Even in the context of a huge and under-appreciated continent, La Paz, Bolivia’s high-altitude administrative capital, is something of an obscurity. Most travelers barely pass through for a stopover en route to the jewel-like mineral lakes, fuming volcanoes, and the lunar salt flats at Uyuni. All that is about to change.
Ignore what you’ve heard about the city’s lack of obvious attractions. Forget about the protests that used to regularly shut down the colonial center. And cast away all your doubts about the food: notoriously bland mountains of meat and potatoes, washed down with tepid coke or a passable lager called Paceña.
Thanks to an unprecedented period of political stability and peace (courtesy of the country’s first indigenous president, Evo Morales), improved infrastructure, and a bonafide culinary revolution spearheaded by the co-founder of Copenhagen’s Noma, La Paz is ready for its moment in the spotlight. (more…)
Head to a local market in Bolivia, and the first thing you’re likely to notice is a smell, damp and vegetal, emanating from huge bushels of dried green leaves that are being sold for a few bucks a pound. These leaves are coca, and to Bolivians they’re far more than just the raw material used to make cocaine. Andean peoples have chewed or brewed the leaf for thousands of years, using it to increase stamina, aid digestion, and combat altitude sickness. More recently, it’s become a gourmet ingredient in the nation’s administrative capital of La Paz, a city that has in recent years been transformed from a culinary backwater to an unexpected darling of the global eaterati.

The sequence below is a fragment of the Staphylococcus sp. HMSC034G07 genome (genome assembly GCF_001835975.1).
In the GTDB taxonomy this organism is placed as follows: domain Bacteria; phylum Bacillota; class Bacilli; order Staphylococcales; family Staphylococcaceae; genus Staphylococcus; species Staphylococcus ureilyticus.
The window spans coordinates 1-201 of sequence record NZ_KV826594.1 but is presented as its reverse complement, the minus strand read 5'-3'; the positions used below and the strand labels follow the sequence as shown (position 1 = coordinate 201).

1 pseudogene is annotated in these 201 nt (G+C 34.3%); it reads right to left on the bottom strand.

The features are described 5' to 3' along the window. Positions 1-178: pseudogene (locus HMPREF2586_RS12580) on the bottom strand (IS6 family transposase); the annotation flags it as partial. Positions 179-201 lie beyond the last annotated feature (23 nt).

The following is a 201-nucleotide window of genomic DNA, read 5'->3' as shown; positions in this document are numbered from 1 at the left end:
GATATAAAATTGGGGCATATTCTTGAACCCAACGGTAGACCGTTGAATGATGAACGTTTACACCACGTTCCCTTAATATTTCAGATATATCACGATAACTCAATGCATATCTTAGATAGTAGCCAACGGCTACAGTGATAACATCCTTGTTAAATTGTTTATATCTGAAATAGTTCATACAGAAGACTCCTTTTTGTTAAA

Every morning is a cold morning in La Paz. The capital of Bolivia sits in a steep-sided basin 12,000 feet above sea level—the highest peak in the Rockies isn’t much higher—surrounded on all sides by snow-capped mountains and the flat expanse of the Altiplano. The sky is the kind of blue that gives its name to my favorite flavor of sno-ball, but that never quite materialized in the hazy Mid-Atlantic, where I grew up. Clouds are so close overhead that you can match them to their freeform shadows as they drift uphill. In La Paz, you often feel as though everything is uphill, the altitude working like a weight on your ankles, your lungs, your head. It can take days to stop feeling tired here, whether you’re a visitor stopping through or a resident returning from a more richly oxygenated sojourn somewhere closer down to earth—which is anywhere at all. (more…)